According to the finance minister, the tax will be created to ensure that established tech giants and not startups were shouldering the burden.
"Given the dominance of the US tech giants, it is hard to see the Trump administration taking kindly to the digital sales tax as the United Kingdom sets out its stall for the best possible trade deal with the US", Dan Neidle, a tax partner at law firm Clifford Chance told the BBC.
"Fiscal Phil" has targeted online tech giants by announcing a new digital services tax in his Budget, promising to "deliver worldwide corporate tax reform for the digital age". Hammond criticised the slow progress the two organisations have made, calling it "painfully slow".
During the Budget 2018 announcement at the House of Commons this afternoon, Chancellor Phillip Hammond said a global solution was needed to fairly tax large technology companies around the world, but an agreement was not happening quick enough.
Facebook earlier this month said its British tax bill tripled to £15.8 million a year ago compared with 5.1 million pounds in 2016.
Whitey Bulger killed immediately after arriving in West Virginia prison
Bulger, 89, had recently arrived at the high-security penitentiary USP Hazelton in West Virginia, according to the Boston Herald . Bureau of Prisons officials and his attorney did not say why he was being moved, but he was known to have medical ailments.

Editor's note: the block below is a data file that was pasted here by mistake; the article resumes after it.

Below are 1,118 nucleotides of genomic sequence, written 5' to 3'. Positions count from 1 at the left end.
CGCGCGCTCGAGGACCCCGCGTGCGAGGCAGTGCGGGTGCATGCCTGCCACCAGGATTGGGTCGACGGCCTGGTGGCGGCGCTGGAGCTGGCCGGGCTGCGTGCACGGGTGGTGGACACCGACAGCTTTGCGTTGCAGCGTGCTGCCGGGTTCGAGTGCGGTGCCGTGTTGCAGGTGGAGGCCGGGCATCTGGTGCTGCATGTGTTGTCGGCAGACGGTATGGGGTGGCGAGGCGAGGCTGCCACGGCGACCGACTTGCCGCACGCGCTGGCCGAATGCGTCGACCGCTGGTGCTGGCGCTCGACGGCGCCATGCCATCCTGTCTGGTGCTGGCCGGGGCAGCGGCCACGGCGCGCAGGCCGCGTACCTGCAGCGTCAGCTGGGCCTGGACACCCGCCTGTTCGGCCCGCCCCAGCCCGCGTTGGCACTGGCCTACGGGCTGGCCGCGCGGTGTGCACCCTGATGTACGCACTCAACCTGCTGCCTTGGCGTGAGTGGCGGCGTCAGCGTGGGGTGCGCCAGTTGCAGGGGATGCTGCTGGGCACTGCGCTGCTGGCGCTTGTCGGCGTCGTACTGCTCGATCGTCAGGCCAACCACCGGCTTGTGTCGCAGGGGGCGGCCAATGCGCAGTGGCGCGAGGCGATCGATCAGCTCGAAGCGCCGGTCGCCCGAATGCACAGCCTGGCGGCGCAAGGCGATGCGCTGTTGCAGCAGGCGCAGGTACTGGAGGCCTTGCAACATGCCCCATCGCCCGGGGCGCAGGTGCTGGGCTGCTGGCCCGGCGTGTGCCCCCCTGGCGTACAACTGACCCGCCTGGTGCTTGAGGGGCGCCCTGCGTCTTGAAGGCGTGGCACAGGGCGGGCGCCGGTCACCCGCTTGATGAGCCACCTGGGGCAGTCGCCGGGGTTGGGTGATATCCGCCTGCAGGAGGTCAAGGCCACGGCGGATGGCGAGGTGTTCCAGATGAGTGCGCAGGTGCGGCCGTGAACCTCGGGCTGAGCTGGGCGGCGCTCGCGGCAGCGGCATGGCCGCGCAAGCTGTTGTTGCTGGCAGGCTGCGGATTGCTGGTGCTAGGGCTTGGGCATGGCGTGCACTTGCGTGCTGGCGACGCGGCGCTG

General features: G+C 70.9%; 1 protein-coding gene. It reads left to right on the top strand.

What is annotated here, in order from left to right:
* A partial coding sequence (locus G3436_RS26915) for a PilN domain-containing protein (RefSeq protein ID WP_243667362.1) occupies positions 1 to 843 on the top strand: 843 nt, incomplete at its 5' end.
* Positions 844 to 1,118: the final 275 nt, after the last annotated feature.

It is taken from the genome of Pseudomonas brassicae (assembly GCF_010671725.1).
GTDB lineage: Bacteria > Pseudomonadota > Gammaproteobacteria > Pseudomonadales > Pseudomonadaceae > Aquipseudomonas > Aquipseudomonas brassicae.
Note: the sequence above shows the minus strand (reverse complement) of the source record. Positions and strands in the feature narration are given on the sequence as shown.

But in many ways this new digital tax looks like a knee-jerk reaction - it may appeal to voters here, but it fails to respect how global tech is a force for good, not least in how these firms support, invest, and spin off many great businesses in the UK.
British MPs have previously criticised tech companies' tax arrangements as "immoral". Britain joins other countries who have embarked on the move to tax digital services, as countries keep in pace with the changing digital landscape and how businesses operate.
Hammond highlighted that the looming digital tax would not be an online sales tax on goods purchased online.
Hammon should be "thanking his lucky stars", Johnson said, for favorable borrowing forecasts which allowed him to hike spending, mostly on the National Health Service, without committing to more debt or tax increases.
With control over income tax rates and bands devolved to Scotland, Mr Mackay said while he would set out his plans for taxpayers north of the border on December 12, he pledged he would "choose a fair, more progressive path" than the Conservative Chancellor.
And he said that, even after the injection of around £2 billion a year into Universal Credit, there would be "millions of losers" from the introduction of the new benefit. In a column on The Drum, IAB chief executive Jon Mew argued that such a tax risked harming the UK's digital ad market.